Simulations results are displayed in Fig. 3, with the same organization as Fig. 2 for easy comparison. Figures 3(a) and (b), which show the dynamics of the SC formation, correspond to the averaged spectrum over 200 simulations shots. The agreement with experiments is excellent, and the typical spectral features discussed above about the spectrum shape at its long-wavelength edge are accurately reproduced. Temporal properties shown in Fig. 3(c) and (d) have been respectively calculated by using a numerical gaussian filter of 10 nm (FWHM) centered at 1562 nm, which corresponds to the maximum of the spectral power peak observed near the PBG edge [plot (c)], or using a sliding 10 nm filter across the spectrum [plot (d)]. Taking the inverse Fourier transform gives the temporal profile of the SC filtered at the corresponding wavelength, whose average power has been calculated. A sample of the modeled pulse train corresponding to 40 simulation shots is displayed in Fig. 3(c), and shows good agreement with the measured one represented in Fig. 2(c). Simulated shot-to-shot fluctuations σ are represented in Fig. 3(d) as a function of wavelength, and show qualitative agreement with experiments. In particular, the inset of Fig. 3(d) shows that the σ value at 1562 nm (depicted by squares) strongly decreases from about 100 % to 20 % for fiber lengths increasing from 2.5 m to 7 m, respectively. Note that pulse-to-pulse fluctuations do not further decrease for a longer fiber of 8 m. Corresponding statistical distributions calculated from all the 200 simulations are shown in Fig. 3(e), and also show a good agreement with experiments. Note that in simulations, the σ parameter is calculated with Vmax and Vmin corresponding respectively to the maximum and minimum power of the filtered SC for 1 occurrence of the 200 simulations shots. This explains the slightly higher fluctuations obtained in simulations as compared to experiments (in which they are defined for 10 occurrences over 10,000 measurements).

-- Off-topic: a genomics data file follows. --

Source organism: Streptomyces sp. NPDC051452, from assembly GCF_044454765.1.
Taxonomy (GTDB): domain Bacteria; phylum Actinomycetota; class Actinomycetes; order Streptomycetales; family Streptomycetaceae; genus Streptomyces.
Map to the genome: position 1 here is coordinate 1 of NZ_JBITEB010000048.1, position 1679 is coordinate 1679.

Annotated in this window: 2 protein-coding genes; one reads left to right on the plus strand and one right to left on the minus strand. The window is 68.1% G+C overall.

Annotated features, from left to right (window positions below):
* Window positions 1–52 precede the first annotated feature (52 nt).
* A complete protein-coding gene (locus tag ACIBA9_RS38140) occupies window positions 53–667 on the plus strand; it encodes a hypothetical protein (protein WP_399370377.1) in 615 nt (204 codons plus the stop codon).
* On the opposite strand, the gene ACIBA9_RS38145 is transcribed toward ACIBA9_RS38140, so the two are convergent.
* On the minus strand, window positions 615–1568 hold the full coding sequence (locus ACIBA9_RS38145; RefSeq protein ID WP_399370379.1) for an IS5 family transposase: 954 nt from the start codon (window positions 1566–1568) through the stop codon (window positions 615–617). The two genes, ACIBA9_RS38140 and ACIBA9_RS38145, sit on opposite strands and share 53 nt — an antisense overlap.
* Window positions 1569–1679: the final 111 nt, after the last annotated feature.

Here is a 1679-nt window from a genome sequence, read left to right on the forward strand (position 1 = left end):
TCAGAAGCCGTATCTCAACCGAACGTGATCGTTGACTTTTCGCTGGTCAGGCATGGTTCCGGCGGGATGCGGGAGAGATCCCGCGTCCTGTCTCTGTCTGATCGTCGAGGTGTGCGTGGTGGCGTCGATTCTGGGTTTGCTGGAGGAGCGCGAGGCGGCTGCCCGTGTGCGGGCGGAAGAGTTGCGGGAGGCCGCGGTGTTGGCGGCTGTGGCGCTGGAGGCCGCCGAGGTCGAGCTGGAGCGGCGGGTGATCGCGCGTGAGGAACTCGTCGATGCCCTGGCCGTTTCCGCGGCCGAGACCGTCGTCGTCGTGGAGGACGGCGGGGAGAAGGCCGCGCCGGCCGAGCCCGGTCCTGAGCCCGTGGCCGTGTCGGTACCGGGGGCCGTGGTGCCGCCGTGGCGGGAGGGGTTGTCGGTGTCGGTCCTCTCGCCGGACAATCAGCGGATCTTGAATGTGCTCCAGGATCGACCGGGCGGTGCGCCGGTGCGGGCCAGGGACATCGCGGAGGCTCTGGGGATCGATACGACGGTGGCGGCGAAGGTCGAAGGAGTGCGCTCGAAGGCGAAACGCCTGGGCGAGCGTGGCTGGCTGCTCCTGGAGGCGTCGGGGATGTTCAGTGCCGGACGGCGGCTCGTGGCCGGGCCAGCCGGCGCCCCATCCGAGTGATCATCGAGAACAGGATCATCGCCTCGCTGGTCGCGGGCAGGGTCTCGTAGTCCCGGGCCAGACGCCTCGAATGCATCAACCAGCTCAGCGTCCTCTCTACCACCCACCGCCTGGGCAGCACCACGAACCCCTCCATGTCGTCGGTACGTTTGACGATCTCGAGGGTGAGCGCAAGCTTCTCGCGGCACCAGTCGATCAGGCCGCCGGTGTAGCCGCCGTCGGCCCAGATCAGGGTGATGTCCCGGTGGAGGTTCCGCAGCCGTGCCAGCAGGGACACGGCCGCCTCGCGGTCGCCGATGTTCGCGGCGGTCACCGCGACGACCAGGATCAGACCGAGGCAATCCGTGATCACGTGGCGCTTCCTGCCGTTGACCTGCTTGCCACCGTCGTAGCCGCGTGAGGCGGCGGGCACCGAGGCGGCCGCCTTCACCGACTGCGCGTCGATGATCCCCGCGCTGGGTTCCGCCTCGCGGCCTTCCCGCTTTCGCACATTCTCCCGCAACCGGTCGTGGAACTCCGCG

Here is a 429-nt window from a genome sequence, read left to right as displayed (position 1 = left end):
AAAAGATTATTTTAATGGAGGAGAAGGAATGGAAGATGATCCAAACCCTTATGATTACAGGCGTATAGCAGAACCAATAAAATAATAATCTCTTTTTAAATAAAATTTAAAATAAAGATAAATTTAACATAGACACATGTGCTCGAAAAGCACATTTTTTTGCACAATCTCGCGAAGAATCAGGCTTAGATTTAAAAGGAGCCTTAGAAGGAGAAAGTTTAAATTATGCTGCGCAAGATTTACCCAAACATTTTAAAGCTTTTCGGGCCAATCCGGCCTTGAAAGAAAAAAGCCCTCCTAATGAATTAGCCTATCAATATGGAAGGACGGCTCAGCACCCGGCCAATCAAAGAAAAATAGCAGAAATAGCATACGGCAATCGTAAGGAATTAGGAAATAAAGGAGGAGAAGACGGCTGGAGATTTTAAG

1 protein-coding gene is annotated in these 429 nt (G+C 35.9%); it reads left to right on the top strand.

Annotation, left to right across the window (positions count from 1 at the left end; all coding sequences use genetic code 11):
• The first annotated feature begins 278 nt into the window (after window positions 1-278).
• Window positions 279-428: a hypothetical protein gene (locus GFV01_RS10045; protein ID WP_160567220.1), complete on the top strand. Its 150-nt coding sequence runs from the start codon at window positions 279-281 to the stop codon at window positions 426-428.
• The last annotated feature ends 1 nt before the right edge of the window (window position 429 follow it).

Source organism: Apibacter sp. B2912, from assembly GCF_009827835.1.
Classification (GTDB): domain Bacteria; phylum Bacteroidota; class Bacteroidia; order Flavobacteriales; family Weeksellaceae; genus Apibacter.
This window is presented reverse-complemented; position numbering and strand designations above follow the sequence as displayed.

All these simulation results therefore allow to reproduce the main spectral features observed in the experiments (dynamics of the SC formation, typical spectral shape at the long-wavelength edge), but also the measured statistical features of the pulse train (pulse-to-pulse fluctuations as a function of wavelength and propagation distance, shape of the distribution). At this point however, numerical simulations of Fig. 3 do not allow to discuss on the physical mechanisms responsible for the enhanced pulse-to-pulse stability near the PBG edge.
As shown above, numerical simulations using the GNLSE accurately reproduce our experiments and can consequently be used to discuss the physical mechanisms causing the enhanced stability of the SC long-wavelength edge. To this end, the spectro-temporal representation has proved to be a powerful tool in studying the dynamics of SC generation . Figure 4 shows the evolution of a simulated spectrogram for fiber lengths of 2.5 m, 3 m and 7 m (from top to bottom). Figure 4(a) shows how MI initially generates solitons that subsequently red-shifts through Raman-induced SSFS. In such a long-pulse pumping regime, the presence of statistically rare temporal events in SC experiments can find two complementary physical origins in the recent literature. Firstly, it can be due to a single high peak power soliton generated from MI for particular initial noise conditions [3, 4]. Because of its higher peak power, it experiences a more efficient SSFS than other solitons, and consequently becomes statistically rare at highest wavelengths due to the low probability for these particular noise conditions to happen . Note that, in this case, the requirement for a soliton to be statistically rare at the long-wavelength SC edge, is only to experience a slightly more efficient SSFS than the other ones . Secondly, following these early interpretations, it has been suggested that rare and brief events can arise from the collision of two or more solitons travelling with different group-velocities [5,6,19,20] because of the convective nature of the system . Note that these two explanations are complementary for explaining long-tail statistical distributions usually observed at the SC long-wavelength edge .